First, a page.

By setting one national standard, rather than a patchwork of state standards as the California Air Resources Board had proposed, automakers now have the regulatory certainty they need, and we are confident they will continue to rise to the occasion and meet these very aggressive new fuel economy standards. 

We continue to stress the need for a strong, comprehensive, and realistic midterm review in 2018 that allows regulators the flexibility to change the rule if automakers cannot achieve the 2025 targets depending on advancements in technology as well as consumer demand.

The bar has been set high, and it’s important to remember this is a consumer driven industry so the midterm review is extremely important. Manufacturers lead our economy in innovation and they will continue to work to achieve these new standards and improve the energy efficiency of vehicles and in the manufacturing process.

Ross Eisenberg is vice president of energy and resources policy, National Association of Manufacturers.

NAM Joins in Filing Reply Brief on the EPA Ozone Limits Case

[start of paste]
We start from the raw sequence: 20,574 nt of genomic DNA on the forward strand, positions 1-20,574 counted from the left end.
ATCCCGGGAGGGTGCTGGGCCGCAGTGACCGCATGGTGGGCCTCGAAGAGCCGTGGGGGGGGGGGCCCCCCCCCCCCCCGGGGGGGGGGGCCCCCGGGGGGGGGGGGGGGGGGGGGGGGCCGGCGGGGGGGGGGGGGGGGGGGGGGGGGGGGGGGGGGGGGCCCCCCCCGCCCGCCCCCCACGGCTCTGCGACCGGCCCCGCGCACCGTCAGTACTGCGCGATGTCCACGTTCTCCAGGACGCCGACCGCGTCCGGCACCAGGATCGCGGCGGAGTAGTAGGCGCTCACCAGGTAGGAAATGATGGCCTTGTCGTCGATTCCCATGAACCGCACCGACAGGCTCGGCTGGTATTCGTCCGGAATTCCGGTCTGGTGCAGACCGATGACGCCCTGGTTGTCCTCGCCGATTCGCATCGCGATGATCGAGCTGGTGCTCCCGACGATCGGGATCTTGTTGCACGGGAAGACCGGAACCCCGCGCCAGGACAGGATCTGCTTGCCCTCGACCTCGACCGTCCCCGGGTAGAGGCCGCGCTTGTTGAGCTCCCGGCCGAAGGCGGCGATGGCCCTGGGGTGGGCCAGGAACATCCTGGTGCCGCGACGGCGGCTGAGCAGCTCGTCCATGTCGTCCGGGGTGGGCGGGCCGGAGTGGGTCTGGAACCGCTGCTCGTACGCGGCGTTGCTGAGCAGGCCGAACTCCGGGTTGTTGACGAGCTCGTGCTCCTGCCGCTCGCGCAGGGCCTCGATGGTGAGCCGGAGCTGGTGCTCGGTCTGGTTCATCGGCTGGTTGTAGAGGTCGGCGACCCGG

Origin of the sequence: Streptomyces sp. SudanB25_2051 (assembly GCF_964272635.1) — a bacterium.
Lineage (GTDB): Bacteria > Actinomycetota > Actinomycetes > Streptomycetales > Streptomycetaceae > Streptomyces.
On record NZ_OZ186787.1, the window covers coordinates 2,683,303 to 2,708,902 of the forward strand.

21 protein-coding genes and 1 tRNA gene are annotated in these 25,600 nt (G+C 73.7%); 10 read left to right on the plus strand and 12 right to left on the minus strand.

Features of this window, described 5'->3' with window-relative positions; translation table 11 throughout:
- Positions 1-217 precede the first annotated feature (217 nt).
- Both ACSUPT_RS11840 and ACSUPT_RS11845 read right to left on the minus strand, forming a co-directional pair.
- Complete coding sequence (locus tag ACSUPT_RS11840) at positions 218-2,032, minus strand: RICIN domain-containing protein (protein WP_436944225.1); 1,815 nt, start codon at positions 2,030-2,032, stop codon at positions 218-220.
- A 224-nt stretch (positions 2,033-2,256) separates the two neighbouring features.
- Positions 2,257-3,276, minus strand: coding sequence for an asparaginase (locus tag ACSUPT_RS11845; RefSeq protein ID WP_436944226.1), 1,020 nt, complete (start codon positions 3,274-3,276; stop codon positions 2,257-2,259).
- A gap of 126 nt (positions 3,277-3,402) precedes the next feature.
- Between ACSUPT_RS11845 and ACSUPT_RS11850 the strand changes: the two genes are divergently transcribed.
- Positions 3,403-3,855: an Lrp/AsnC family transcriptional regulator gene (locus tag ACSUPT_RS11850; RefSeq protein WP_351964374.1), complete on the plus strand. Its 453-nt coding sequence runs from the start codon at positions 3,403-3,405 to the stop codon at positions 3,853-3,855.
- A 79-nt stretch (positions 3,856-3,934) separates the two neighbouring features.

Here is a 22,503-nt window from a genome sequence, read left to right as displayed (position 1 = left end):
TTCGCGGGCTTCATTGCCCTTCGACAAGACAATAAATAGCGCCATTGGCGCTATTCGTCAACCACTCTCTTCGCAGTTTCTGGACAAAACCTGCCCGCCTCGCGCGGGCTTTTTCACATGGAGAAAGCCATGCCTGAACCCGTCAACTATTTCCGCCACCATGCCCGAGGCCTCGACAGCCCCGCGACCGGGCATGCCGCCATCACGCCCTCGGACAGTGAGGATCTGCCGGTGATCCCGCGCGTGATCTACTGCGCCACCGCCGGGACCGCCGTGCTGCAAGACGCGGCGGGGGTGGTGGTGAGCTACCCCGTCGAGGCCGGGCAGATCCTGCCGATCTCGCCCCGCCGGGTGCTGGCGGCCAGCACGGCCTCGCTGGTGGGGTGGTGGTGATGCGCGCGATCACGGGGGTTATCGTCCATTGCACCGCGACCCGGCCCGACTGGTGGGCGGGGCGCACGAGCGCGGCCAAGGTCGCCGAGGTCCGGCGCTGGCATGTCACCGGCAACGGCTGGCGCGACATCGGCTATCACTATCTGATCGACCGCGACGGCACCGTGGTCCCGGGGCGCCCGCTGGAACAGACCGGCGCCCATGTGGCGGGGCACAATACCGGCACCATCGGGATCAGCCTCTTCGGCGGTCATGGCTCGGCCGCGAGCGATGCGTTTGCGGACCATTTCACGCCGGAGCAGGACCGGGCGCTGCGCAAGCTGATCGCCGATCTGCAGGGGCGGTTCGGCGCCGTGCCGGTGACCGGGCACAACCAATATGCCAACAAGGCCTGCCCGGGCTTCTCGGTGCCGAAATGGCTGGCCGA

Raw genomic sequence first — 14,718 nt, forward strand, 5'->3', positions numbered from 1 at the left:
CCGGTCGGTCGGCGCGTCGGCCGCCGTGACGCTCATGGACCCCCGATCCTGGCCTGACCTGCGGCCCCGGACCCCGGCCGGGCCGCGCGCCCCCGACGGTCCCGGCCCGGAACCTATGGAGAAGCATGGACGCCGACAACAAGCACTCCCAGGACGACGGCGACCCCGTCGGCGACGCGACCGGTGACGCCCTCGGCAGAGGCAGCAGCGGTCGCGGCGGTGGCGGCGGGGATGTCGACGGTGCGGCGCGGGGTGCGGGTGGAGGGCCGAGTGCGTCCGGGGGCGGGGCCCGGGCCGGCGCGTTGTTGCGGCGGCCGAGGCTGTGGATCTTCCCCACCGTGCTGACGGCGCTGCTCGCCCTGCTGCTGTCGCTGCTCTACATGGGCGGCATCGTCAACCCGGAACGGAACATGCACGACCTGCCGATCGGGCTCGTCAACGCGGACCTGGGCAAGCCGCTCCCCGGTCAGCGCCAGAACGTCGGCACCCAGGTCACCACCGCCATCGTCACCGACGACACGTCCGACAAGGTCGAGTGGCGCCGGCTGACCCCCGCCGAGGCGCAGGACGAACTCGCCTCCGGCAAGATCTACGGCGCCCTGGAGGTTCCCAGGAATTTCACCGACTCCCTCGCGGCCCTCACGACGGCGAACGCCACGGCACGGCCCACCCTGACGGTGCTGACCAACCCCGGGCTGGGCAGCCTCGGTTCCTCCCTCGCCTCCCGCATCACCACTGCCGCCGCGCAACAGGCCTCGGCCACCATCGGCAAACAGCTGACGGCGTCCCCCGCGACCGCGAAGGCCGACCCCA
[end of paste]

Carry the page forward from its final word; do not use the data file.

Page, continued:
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Today the National Association of Manufacturers is part of a group that filed a reply brief with the U.S. Court of Appeals for the D.C. Circuit in the Mississippi V. EPA case on the 2008 ozone limits. This brief was filed in response to the briefs filed by the EPA and other environmental groups who have intervened in the case.

This case dates back to the EPA’s reconsidered ozone standard from 2008 which lowered the National Ambient Air Quality Standards to .075 ppm. The brief filed today reiterates the NAM’s position that the EPA did not have sufficient evidence in the record to justify its conclusion that the public health risk from ozone was any different in 2008 than it was in 1997 when the last ozone standard was set.

Also the brief argues that the EPA failed to justify why the 1997 standard was no longer “requisite,” as required by the statute, to protect public health with an adequate margin of safety. The agency also failed to rely on air quality criteria that accurately reflect the latest scientific knowledge, and set secondary standards based on the defective primary standard.

The EPA’s ozone standard threatens the competitiveness of manufacturers and businesses of all sizes throughout the country. In September of last year President Obama decided to delay another reconsideration to lower the standard even further. This would have been detrimental to our economy and would have driven job growth to a halt.